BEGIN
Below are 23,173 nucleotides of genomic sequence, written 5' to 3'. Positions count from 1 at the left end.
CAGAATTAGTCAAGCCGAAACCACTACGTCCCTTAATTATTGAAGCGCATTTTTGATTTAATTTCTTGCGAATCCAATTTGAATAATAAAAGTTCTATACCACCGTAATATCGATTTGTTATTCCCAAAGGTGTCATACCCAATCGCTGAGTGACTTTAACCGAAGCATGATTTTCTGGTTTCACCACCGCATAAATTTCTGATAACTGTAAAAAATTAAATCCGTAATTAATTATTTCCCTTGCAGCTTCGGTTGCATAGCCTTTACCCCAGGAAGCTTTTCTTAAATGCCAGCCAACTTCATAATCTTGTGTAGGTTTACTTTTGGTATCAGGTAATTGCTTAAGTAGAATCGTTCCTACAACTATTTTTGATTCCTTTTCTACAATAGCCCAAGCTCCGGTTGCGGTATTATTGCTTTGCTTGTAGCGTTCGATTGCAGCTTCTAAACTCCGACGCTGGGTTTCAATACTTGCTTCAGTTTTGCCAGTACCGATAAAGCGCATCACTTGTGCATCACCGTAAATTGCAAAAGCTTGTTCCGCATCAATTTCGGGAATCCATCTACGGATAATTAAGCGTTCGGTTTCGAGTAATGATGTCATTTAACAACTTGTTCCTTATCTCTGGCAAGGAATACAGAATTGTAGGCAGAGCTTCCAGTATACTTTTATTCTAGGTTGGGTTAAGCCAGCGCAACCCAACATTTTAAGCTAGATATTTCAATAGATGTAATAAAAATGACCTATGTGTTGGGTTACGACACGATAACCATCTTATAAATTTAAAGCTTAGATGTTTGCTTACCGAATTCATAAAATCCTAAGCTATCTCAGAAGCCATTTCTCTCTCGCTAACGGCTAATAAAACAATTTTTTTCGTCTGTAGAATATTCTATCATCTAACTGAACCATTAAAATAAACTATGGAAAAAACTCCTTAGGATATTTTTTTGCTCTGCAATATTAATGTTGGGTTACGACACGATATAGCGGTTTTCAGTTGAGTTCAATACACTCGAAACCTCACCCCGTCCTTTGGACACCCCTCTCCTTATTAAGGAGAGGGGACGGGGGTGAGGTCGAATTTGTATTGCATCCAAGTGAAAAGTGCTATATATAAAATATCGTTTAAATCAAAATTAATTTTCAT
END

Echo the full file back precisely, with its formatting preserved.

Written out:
Below are 23,173 nucleotides of genomic sequence, written 5' to 3'. Positions count from 1 at the left end.
CAGAATTAGTCAAGCCGAAACCACTACGTCCCTTAATTATTGAAGCGCATTTTTGATTTAATTTCTTGCGAATCCAATTTGAATAATAAAAGTTCTATACCACCGTAATATCGATTTGTTATTCCCAAAGGTGTCATACCCAATCGCTGAGTGACTTTAACCGAAGCATGATTTTCTGGTTTCACCACCGCATAAATTTCTGATAACTGTAAAAAATTAAATCCGTAATTAATTATTTCCCTTGCAGCTTCGGTTGCATAGCCTTTACCCCAGGAAGCTTTTCTTAAATGCCAGCCAACTTCATAATCTTGTGTAGGTTTACTTTTGGTATCAGGTAATTGCTTAAGTAGAATCGTTCCTACAACTATTTTTGATTCCTTTTCTACAATAGCCCAAGCTCCGGTTGCGGTATTATTGCTTTGCTTGTAGCGTTCGATTGCAGCTTCTAAACTCCGACGCTGGGTTTCAATACTTGCTTCAGTTTTGCCAGTACCGATAAAGCGCATCACTTGTGCATCACCGTAAATTGCAAAAGCTTGTTCCGCATCAATTTCGGGAATCCATCTACGGATAATTAAGCGTTCGGTTTCGAGTAATGATGTCATTTAACAACTTGTTCCTTATCTCTGGCAAGGAATACAGAATTGTAGGCAGAGCTTCCAGTATACTTTTATTCTAGGTTGGGTTAAGCCAGCGCAACCCAACATTTTAAGCTAGATATTTCAATAGATGTAATAAAAATGACCTATGTGTTGGGTTACGACACGATAACCATCTTATAAATTTAAAGCTTAGATGTTTGCTTACCGAATTCATAAAATCCTAAGCTATCTCAGAAGCCATTTCTCTCTCGCTAACGGCTAATAAAACAATTTTTTTCGTCTGTAGAATATTCTATCATCTAACTGAACCATTAAAATAAACTATGGAAAAAACTCCTTAGGATATTTTTTTGCTCTGCAATATTAATGTTGGGTTACGACACGATATAGCGGTTTTCAGTTGAGTTCAATACACTCGAAACCTCACCCCGTCCTTTGGACACCCCTCTCCTTATTAAGGAGAGGGGACGGGGGTGAGGTCGAATTTGTATTGCATCCAAGTGAAAAGTGCTATATATAAAATATCGTTTAAATCAAAATTAATTTTCAT